This might be one of the most ignorant things I've seen in quite a while.  Especially the prison system, has zero interest or inclination in reforming a system that is requires the continuous building, upgrading, financing, and expansion of the prison system.  It would be bad for business.  Just like it would be bad for business for each other group I listed.

Actually, I think this is one of the most ignorant things I've heard in a while on the topic, mixed with a healthy dose of conspiracy. The Medical industry has nothing to gain from the continued criminalization of drugs. In fact, they would gain far more from what they have been pushing for decades, and that's the treatment of drug addicts as medical patients rather than criminals. Look at the countries in Europe which do just this for a prime example. Using Washington State as an example, the Seattle Police Department were one of the most vocal groups for the decriminalization of marijuana in the state. The fact of the matter is that the faults lie with the Federal Government, as any state who goes against the will of the Feds runs the risk of having Department of Justice funding pulled from them for doing so. It's the same tactic that the DOT and NHTSA used to get every state on board with the 0.08 BAC limit.

Considering only a fraction of the prison system is "for profit", that argument doesn't fly. Expansion of the federal prison system costs far more capital that could be used for other Government projects.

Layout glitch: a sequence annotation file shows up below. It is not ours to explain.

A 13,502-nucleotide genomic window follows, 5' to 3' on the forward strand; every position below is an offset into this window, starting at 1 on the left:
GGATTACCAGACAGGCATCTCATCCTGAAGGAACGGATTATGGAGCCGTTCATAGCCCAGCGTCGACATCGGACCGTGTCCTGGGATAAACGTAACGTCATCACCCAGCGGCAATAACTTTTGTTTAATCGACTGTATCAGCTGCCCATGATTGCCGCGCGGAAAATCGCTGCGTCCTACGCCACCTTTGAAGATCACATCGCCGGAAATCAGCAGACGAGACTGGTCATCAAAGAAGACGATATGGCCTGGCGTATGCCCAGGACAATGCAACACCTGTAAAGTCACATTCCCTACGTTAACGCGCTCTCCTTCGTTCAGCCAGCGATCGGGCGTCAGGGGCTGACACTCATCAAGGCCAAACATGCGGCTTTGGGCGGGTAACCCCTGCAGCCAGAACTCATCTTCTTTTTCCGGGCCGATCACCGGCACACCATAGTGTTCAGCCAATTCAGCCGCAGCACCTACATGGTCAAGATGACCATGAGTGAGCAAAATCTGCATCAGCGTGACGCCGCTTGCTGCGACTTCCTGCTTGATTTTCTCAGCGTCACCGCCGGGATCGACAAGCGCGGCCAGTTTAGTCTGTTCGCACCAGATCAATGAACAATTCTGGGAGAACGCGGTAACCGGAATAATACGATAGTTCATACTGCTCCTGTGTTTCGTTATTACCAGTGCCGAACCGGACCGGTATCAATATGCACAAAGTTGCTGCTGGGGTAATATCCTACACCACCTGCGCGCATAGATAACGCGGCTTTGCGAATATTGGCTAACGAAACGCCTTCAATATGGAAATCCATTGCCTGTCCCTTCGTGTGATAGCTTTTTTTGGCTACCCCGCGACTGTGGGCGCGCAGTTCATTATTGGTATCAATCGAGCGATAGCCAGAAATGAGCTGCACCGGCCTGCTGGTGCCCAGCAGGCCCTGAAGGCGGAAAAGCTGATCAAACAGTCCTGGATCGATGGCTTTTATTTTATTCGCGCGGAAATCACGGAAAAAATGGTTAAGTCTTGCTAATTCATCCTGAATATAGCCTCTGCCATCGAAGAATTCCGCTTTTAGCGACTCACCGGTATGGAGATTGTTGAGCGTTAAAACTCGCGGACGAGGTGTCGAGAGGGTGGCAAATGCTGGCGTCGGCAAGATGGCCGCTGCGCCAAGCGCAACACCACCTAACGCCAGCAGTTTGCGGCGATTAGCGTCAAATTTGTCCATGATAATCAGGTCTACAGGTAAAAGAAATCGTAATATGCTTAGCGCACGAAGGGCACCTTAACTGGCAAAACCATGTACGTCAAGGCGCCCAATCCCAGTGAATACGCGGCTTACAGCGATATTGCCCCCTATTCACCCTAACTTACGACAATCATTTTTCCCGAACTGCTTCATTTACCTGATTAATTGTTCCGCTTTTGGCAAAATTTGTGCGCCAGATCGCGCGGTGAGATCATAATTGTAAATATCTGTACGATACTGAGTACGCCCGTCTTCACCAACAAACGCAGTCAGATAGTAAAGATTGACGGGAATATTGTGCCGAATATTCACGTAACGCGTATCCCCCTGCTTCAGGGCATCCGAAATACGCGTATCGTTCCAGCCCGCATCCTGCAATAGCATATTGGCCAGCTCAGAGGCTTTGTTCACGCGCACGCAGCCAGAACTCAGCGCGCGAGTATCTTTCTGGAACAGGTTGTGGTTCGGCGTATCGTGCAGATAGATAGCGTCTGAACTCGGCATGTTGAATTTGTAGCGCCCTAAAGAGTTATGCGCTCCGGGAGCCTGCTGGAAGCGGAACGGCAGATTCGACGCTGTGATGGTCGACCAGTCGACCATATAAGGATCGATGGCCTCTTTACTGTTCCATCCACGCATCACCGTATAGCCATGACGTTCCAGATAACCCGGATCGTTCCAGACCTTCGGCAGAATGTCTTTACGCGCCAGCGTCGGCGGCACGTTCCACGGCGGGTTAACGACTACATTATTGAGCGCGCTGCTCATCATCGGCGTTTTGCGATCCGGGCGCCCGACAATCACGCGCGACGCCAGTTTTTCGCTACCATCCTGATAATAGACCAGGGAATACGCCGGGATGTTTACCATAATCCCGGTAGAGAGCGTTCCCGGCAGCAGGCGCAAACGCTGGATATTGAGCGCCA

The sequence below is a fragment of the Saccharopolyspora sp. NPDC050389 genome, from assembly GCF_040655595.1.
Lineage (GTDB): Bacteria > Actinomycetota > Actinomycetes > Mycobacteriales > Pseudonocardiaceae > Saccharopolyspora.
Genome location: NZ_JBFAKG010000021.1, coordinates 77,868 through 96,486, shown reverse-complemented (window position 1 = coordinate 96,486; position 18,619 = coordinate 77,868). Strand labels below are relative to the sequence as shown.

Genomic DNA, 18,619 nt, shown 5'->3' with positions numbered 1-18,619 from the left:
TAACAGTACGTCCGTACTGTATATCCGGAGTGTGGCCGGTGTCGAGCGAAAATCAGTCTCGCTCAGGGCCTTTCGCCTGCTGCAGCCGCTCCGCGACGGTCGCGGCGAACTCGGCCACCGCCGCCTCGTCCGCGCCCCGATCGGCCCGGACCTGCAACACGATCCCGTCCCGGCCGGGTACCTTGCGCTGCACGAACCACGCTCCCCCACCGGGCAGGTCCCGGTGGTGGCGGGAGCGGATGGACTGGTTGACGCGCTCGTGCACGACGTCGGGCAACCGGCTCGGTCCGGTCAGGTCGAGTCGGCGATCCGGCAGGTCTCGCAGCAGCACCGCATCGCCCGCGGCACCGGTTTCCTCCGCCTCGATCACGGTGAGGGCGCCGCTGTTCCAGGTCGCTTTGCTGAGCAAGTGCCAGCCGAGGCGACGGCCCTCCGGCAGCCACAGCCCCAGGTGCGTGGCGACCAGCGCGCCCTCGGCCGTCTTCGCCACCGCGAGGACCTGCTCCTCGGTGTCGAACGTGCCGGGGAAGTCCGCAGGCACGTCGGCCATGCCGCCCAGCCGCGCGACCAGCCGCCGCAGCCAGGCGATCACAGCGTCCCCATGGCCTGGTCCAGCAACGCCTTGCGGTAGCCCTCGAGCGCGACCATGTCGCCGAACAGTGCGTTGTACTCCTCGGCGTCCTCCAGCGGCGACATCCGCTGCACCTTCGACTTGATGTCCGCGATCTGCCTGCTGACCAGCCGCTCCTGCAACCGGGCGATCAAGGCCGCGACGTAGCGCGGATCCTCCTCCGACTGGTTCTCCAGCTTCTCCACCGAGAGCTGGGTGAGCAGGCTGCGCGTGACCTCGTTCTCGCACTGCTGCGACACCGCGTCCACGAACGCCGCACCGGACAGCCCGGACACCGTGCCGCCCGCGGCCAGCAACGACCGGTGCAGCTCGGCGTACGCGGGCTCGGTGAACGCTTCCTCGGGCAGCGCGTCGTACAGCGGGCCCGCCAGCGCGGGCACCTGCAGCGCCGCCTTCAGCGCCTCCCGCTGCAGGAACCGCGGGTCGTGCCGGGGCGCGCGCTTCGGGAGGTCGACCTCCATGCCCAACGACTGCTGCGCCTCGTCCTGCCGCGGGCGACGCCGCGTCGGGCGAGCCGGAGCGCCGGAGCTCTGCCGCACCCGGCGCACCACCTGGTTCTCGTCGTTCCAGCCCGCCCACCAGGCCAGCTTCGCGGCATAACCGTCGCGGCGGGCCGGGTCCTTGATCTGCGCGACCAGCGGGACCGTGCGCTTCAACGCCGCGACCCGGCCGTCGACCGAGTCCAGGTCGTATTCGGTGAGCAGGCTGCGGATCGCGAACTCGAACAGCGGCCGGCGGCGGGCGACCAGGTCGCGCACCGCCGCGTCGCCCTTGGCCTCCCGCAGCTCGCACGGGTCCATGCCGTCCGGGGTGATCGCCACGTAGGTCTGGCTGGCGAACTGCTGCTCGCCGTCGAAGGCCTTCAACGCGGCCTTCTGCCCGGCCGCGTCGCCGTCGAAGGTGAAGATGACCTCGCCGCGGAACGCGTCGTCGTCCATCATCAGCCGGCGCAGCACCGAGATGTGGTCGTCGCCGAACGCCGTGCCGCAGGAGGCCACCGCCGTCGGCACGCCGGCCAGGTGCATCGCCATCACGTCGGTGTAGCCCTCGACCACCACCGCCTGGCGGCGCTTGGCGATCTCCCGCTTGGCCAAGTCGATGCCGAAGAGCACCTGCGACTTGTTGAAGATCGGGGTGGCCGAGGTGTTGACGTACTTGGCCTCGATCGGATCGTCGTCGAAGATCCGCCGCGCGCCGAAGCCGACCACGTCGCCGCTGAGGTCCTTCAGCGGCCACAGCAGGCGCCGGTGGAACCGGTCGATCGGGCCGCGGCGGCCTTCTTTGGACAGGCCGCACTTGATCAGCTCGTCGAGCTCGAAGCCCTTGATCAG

In reality, what you have are powerful religious right groups and shill lobbyist organizations who continue to pressure federal lawmakers, misinform their constituents, and mislead the Americ ...


the line between conspiracy and fact is usually a time line.  Our government has been involved in illegal narco-trafficking for decades.  There are plenty of government hands interested in maintaining the current conditions.  Despite factions in each of the original groups i mentioned supporting reform, a large number of people depend on funding (as you said federal dollars) for their continued existence.  The vast majority of police departments make a windfall on property and cash seizures from drug busts.  Many of these departments have expanded significantly with these added funds and would be forced to make drastic cuts in order to operate without them.  Pharmacy and Medical industries, as well, stand to lose plenty if people turn to a cheap plant like cannabis instead of relying on traditional medicine for the plethora of conditions now proven to be treatable with cannabis therapy.  Back to the prisons, since most are now contracted out by states and municipalities to private for-profit corporations, their business model requires the continued incarceration of drug users.